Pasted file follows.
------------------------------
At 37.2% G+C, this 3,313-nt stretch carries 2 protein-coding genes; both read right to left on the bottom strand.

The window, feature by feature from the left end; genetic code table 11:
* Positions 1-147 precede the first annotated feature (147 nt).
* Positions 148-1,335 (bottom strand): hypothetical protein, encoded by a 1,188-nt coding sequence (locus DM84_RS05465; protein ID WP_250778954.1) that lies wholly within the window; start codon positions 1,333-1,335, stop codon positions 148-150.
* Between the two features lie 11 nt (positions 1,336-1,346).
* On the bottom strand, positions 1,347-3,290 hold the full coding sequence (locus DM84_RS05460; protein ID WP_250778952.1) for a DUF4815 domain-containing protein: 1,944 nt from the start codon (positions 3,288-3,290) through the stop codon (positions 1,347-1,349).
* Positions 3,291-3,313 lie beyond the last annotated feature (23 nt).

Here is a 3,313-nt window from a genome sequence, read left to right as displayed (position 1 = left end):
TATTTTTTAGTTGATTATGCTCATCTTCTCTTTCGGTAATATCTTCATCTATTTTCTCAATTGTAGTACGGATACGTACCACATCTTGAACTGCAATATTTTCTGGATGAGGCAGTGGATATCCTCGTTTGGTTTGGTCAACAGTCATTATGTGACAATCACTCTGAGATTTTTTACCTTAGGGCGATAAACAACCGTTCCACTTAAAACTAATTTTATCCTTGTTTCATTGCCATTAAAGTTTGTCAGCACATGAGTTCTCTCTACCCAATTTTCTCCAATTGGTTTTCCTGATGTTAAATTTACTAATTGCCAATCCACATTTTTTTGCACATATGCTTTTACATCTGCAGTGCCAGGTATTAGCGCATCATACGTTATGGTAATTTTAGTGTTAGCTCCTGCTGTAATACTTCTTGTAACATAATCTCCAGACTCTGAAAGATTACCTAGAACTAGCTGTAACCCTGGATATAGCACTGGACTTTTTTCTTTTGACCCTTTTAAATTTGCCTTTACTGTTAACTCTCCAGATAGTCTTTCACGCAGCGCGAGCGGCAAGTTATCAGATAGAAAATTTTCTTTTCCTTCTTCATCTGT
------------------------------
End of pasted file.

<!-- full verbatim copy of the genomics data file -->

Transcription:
At 37.2% G+C, this 3,313-nt stretch carries 2 protein-coding genes; both read right to left on the bottom strand.

The window, feature by feature from the left end; genetic code table 11:
* Positions 1-147 precede the first annotated feature (147 nt).
* Positions 148-1,335 (bottom strand): hypothetical protein, encoded by a 1,188-nt coding sequence (locus DM84_RS05465; protein ID WP_250778954.1) that lies wholly within the window; start codon positions 1,333-1,335, stop codon positions 148-150.
* Between the two features lie 11 nt (positions 1,336-1,346).
* On the bottom strand, positions 1,347-3,290 hold the full coding sequence (locus DM84_RS05460; protein ID WP_250778952.1) for a DUF4815 domain-containing protein: 1,944 nt from the start codon (positions 3,288-3,290) through the stop codon (positions 1,347-1,349).
* Positions 3,291-3,313 lie beyond the last annotated feature (23 nt).

Here is a 3,313-nt window from a genome sequence, read left to right as displayed (position 1 = left end):
TATTTTTTAGTTGATTATGCTCATCTTCTCTTTCGGTAATATCTTCATCTATTTTCTCAATTGTAGTACGGATACGTACCACATCTTGAACTGCAATATTTTCTGGATGAGGCAGTGGATATCCTCGTTTGGTTTGGTCAACAGTCATTATGTGACAATCACTCTGAGATTTTTTACCTTAGGGCGATAAACAACCGTTCCACTTAAAACTAATTTTATCCTTGTTTCATTGCCATTAAAGTTTGTCAGCACATGAGTTCTCTCTACCCAATTTTCTCCAATTGGTTTTCCTGATGTTAAATTTACTAATTGCCAATCCACATTTTTTTGCACATATGCTTTTACATCTGCAGTGCCAGGTATTAGCGCATCATACGTTATGGTAATTTTAGTGTTAGCTCCTGCTGTAATACTTCTTGTAACATAATCTCCAGACTCTGAAAGATTACCTAGAACTAGCTGTAACCCTGGATATAGCACTGGACTTTTTTCTTTTGACCCTTTTAAATTTGCCTTTACTGTTAACTCTCCAGATAGTCTTTCACGCAGCGCGAGCGGCAAGTTATCAGATAGAAAATTTTCTTTTCCTTCTTCATCTGT